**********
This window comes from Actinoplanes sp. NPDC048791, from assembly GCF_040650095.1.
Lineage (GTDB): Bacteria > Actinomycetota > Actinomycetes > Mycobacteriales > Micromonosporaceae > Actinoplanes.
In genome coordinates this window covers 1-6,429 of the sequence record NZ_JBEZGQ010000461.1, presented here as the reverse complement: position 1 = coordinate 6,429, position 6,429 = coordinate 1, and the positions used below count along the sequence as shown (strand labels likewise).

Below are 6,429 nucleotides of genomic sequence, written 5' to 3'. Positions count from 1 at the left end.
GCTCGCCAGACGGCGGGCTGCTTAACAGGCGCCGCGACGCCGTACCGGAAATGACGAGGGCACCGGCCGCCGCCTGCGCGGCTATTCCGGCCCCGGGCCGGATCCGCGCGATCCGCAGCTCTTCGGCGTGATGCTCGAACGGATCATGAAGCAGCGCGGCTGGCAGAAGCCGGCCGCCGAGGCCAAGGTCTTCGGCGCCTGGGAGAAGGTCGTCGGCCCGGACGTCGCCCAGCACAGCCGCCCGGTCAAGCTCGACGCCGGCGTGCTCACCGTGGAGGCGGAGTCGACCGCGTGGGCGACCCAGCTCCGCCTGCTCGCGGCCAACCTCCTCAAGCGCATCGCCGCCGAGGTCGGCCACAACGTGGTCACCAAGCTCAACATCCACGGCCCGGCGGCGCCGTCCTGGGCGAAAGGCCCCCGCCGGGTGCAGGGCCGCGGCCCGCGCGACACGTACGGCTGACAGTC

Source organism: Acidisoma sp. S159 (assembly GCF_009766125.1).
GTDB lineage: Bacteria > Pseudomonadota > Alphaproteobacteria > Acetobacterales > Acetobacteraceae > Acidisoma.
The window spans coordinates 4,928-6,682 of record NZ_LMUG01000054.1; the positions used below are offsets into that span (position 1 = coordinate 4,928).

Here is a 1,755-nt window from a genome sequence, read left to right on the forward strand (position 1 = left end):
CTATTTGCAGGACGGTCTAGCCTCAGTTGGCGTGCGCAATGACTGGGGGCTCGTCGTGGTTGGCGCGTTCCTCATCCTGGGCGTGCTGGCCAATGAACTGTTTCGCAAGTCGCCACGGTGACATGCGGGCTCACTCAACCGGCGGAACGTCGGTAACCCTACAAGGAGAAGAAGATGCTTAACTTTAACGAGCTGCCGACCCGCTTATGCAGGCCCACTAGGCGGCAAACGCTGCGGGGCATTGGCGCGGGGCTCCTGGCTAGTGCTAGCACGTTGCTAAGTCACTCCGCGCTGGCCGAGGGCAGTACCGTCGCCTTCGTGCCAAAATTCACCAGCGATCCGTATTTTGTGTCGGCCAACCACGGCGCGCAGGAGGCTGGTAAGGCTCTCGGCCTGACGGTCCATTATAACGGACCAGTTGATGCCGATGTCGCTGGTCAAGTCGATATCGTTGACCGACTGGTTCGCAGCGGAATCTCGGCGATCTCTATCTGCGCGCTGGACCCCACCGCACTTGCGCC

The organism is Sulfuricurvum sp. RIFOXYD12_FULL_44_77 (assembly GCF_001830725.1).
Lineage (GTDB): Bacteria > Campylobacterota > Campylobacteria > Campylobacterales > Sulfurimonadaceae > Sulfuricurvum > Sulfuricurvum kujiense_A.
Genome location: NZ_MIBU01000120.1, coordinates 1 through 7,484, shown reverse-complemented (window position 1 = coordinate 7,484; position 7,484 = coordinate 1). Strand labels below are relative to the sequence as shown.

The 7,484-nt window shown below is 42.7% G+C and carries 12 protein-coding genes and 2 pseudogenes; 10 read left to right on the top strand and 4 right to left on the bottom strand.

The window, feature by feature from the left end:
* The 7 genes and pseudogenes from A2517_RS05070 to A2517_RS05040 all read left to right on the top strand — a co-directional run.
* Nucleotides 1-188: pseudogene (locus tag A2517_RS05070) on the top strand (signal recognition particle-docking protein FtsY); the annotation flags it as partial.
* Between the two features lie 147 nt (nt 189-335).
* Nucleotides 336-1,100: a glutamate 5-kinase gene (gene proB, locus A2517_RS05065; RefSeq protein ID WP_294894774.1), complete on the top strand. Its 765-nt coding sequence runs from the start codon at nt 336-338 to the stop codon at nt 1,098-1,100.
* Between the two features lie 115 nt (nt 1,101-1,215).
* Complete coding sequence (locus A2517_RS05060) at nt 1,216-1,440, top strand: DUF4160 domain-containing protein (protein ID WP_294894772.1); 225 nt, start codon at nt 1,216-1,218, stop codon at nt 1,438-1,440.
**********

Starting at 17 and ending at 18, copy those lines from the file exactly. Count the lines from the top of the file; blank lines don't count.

* Nucleotides 1-188: pseudogene (locus tag A2517_RS05070) on the top strand (signal recognition particle-docking protein FtsY); the annotation flags it as partial.
* Between the two features lie 147 nt (nt 189-335).